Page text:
I find myself wondering more and more often: how will we ever be able to look back to the future?
How will we tell the stories of our lives? Will we remember things with fondness? Will we be able to laugh at all that has happened between us? Will we ever be able to revisit the painful moments with positive reflection? Will we have anything good to say about it all?
Family is so much focused on retelling.
Sat around the Christmas table, the best man’s speech, pouring over the family album. Each gathering prompts the spilling out of all the personal tales; the moments that made us proud, the embarrassing stories that make us who we are. The successes, the mistakes. The serious and the funny. The adventures, the times shared. The events that make us grow weave a shared past that knits us together without edges or seams. Families explore each other, and gain understanding into how and who we came to be. We laugh, we cry, we get lumps in our throats; we share. All of it.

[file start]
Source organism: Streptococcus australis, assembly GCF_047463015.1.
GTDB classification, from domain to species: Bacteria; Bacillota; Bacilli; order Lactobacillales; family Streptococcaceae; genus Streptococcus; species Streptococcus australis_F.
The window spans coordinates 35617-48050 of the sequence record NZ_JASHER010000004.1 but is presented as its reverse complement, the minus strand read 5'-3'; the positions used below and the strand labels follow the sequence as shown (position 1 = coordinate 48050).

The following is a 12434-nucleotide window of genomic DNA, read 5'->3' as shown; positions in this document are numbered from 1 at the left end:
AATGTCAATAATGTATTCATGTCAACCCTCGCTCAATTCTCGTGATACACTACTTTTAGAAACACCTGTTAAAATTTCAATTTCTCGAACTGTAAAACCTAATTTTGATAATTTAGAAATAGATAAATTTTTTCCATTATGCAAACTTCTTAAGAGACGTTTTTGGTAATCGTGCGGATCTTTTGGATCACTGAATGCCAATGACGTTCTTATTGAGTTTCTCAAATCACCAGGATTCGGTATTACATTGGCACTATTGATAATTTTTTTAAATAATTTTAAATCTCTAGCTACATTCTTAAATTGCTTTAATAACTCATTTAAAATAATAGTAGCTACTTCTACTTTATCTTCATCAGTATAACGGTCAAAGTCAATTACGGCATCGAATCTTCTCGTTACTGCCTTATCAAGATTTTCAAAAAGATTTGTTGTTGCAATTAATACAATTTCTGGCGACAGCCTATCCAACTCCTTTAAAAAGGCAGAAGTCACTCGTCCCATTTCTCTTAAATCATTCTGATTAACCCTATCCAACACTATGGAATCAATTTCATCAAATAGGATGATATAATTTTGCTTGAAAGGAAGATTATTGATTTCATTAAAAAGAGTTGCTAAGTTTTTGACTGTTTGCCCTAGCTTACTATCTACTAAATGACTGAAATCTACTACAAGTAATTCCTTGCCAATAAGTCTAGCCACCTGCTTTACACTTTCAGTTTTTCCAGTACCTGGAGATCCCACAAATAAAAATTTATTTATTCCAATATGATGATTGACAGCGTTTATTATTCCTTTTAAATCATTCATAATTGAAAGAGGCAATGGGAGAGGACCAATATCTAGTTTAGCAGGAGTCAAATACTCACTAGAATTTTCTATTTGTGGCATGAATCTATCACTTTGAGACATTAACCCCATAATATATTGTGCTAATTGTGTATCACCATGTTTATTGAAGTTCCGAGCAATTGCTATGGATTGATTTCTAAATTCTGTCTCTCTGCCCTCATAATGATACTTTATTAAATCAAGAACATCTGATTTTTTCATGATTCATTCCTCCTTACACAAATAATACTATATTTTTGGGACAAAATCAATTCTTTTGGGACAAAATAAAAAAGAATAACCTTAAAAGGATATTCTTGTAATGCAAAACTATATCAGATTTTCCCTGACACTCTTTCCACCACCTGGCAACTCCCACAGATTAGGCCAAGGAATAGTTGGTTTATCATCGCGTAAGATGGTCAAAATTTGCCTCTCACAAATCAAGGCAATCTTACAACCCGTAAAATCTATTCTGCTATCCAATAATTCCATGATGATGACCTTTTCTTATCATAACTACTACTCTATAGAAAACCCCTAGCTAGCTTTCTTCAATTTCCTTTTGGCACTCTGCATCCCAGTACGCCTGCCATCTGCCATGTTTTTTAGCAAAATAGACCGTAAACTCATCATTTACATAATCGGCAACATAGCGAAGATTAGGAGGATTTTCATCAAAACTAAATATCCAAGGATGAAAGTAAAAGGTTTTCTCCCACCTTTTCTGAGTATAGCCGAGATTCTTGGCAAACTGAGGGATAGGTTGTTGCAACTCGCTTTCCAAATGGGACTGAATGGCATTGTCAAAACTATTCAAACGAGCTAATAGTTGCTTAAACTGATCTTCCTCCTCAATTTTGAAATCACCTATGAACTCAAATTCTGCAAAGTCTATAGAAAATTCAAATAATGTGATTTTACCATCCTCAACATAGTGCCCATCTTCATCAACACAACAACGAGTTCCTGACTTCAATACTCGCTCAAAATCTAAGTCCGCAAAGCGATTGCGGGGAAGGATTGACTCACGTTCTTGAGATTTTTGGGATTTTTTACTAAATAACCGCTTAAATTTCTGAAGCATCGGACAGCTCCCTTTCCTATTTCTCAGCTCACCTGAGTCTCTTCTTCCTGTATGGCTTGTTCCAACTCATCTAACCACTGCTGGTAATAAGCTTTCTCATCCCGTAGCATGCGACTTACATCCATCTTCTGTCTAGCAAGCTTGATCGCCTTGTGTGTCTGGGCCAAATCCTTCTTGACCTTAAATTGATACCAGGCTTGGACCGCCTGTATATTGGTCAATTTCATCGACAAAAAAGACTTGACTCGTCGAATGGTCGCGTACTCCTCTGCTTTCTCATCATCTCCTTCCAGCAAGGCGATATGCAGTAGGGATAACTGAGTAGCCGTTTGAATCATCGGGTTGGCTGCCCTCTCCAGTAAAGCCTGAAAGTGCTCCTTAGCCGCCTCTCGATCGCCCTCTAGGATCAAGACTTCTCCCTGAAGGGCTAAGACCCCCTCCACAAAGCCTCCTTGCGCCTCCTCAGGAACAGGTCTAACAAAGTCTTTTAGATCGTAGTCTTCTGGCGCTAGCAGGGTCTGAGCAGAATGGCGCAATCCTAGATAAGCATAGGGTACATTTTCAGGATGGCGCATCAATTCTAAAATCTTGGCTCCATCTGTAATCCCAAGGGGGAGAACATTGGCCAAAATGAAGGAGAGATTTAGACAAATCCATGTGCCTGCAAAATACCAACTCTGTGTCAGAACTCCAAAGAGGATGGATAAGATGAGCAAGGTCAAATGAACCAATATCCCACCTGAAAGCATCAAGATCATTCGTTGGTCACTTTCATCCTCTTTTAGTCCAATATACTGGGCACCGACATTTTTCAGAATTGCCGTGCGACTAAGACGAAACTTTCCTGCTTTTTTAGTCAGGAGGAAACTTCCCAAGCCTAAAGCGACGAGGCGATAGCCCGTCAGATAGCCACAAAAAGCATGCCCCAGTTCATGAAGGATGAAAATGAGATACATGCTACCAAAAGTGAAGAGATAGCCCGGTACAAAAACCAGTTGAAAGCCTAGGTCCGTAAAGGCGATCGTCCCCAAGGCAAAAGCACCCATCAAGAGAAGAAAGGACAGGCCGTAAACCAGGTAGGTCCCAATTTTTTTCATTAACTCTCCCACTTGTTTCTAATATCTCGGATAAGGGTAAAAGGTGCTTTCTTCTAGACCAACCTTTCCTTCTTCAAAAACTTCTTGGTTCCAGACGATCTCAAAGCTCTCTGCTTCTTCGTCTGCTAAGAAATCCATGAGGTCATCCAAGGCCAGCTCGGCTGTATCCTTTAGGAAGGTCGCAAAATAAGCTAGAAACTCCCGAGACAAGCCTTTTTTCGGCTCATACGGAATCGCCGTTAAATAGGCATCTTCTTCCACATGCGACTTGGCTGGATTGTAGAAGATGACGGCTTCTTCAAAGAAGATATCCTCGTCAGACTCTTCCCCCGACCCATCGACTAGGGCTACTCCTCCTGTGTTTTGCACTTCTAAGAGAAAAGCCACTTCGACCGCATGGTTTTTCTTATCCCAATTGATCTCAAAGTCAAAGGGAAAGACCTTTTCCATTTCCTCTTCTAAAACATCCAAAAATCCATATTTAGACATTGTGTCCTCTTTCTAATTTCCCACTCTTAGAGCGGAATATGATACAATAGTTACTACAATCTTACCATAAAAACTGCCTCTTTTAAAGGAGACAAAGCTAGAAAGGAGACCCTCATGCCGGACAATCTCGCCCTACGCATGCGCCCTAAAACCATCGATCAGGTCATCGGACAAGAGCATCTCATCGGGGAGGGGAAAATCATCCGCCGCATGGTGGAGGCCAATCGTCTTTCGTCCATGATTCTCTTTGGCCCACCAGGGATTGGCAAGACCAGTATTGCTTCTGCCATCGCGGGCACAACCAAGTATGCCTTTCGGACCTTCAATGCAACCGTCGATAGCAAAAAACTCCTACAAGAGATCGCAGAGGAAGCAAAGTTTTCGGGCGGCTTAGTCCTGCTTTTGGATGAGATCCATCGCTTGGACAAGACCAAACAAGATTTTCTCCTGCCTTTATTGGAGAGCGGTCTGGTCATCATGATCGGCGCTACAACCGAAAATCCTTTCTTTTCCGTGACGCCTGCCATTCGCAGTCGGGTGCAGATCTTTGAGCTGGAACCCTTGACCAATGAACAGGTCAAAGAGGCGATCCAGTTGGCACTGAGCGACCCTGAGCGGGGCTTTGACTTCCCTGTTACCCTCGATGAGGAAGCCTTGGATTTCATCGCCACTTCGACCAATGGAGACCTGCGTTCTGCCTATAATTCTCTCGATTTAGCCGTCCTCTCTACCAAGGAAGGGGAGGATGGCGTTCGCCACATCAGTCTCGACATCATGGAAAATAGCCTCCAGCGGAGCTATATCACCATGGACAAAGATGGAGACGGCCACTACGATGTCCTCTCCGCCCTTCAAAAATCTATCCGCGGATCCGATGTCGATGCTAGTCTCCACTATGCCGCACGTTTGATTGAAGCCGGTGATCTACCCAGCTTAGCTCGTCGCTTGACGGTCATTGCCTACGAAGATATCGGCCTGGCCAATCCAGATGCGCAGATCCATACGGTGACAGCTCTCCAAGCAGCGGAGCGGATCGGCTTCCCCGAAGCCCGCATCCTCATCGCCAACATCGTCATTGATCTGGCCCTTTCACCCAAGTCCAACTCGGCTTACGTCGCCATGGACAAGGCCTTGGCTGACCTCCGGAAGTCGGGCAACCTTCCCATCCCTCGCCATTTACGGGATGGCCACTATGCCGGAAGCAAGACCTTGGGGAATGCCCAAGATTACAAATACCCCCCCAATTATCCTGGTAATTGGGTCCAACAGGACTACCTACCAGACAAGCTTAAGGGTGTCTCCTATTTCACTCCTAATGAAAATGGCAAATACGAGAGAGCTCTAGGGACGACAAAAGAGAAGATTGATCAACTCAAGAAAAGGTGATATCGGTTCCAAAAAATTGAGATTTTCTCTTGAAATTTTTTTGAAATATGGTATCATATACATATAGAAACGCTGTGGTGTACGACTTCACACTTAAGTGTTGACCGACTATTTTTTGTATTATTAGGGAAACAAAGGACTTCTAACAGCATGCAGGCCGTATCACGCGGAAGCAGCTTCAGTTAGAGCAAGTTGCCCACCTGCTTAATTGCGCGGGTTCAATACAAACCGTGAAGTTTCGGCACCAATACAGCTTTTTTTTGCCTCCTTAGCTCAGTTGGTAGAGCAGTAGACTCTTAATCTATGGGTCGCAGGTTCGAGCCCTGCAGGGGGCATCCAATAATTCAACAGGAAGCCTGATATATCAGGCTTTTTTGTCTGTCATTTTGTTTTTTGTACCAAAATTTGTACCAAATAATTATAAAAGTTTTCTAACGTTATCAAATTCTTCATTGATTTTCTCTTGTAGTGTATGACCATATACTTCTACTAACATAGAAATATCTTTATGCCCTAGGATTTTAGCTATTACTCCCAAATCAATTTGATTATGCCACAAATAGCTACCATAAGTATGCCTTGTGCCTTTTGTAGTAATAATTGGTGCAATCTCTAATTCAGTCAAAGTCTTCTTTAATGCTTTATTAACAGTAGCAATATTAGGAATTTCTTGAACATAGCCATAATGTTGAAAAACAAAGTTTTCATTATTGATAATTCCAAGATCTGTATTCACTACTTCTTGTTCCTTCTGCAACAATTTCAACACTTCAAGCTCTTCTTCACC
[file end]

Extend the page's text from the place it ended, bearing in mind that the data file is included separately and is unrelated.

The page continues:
But how will our future family navigate that retelling? Will we remember all the things we did together differently, and not as shared? Will we be able to spin yarns about our family’s tapestry without hurting each other with the painful truths that underpin each and almost every event? And how about the parts of our family history that we didn’t share together? The years before we met? How will we find shared meaning in those huge, gaping holes?
Will I ever be able to laugh at the memory of things that – beneath the understanding, and the empathy, and the therapeutic parenting – still felt so hurtful? Will I ever be able to talk about my Love without feeling the sting of sword hidden amongst the pinions*? Without hurting her more? Will she? Will honesty in recounting the events of our lives ever be appropriate, or allowed? Will we ever be able to reflect back on our lives together with anything close to the truth? Will we simply leave out all the trauma from every tale, or dare to open Pandora’s Box on the pain we invoked in each other? Will our memories of events always be tormented by shame (and will our retelling always reopen old wounds, unearth new ones, or create new layers of pain)? Will these ghosts of our past and our present inform the way we can look back on our lives in the future … forever?
When every story we have comes with a dark side of trauma, will we dare to look back to the future at all?
And perhaps worse; in the future, will we even be together to reflect at all?
*thanks Kahlil Gibran